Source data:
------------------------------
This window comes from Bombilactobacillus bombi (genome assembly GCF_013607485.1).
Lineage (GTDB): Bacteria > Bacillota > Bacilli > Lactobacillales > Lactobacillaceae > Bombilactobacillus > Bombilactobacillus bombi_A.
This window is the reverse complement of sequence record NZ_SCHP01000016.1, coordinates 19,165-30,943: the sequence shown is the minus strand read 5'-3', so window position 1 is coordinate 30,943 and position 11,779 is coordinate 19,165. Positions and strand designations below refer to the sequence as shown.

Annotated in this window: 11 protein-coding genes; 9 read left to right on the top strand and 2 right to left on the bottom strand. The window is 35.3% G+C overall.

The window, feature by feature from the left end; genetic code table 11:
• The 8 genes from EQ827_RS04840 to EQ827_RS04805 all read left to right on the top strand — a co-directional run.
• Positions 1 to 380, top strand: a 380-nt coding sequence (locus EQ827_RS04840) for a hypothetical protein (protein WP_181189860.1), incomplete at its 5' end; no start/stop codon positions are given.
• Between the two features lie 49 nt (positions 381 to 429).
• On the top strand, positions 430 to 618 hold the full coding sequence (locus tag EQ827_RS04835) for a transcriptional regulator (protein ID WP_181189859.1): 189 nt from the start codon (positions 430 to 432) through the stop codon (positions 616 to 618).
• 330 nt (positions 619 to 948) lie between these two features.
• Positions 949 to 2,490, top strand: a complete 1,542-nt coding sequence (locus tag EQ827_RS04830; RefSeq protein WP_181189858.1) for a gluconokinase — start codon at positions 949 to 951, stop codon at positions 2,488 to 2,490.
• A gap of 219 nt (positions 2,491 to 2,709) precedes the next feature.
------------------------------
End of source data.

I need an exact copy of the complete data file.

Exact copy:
This window comes from Bombilactobacillus bombi (genome assembly GCF_013607485.1).
Lineage (GTDB): Bacteria > Bacillota > Bacilli > Lactobacillales > Lactobacillaceae > Bombilactobacillus > Bombilactobacillus bombi_A.
This window is the reverse complement of sequence record NZ_SCHP01000016.1, coordinates 19,165-30,943: the sequence shown is the minus strand read 5'-3', so window position 1 is coordinate 30,943 and position 11,779 is coordinate 19,165. Positions and strand designations below refer to the sequence as shown.

Annotated in this window: 11 protein-coding genes; 9 read left to right on the top strand and 2 right to left on the bottom strand. The window is 35.3% G+C overall.

The window, feature by feature from the left end; genetic code table 11:
• The 8 genes from EQ827_RS04840 to EQ827_RS04805 all read left to right on the top strand — a co-directional run.
• Positions 1 to 380, top strand: a 380-nt coding sequence (locus EQ827_RS04840) for a hypothetical protein (protein WP_181189860.1), incomplete at its 5' end; no start/stop codon positions are given.
• Between the two features lie 49 nt (positions 381 to 429).
• On the top strand, positions 430 to 618 hold the full coding sequence (locus tag EQ827_RS04835) for a transcriptional regulator (protein ID WP_181189859.1): 189 nt from the start codon (positions 430 to 432) through the stop codon (positions 616 to 618).
• 330 nt (positions 619 to 948) lie between these two features.
• Positions 949 to 2,490, top strand: a complete 1,542-nt coding sequence (locus tag EQ827_RS04830; RefSeq protein WP_181189858.1) for a gluconokinase — start codon at positions 949 to 951, stop codon at positions 2,488 to 2,490.
• A gap of 219 nt (positions 2,491 to 2,709) precedes the next feature.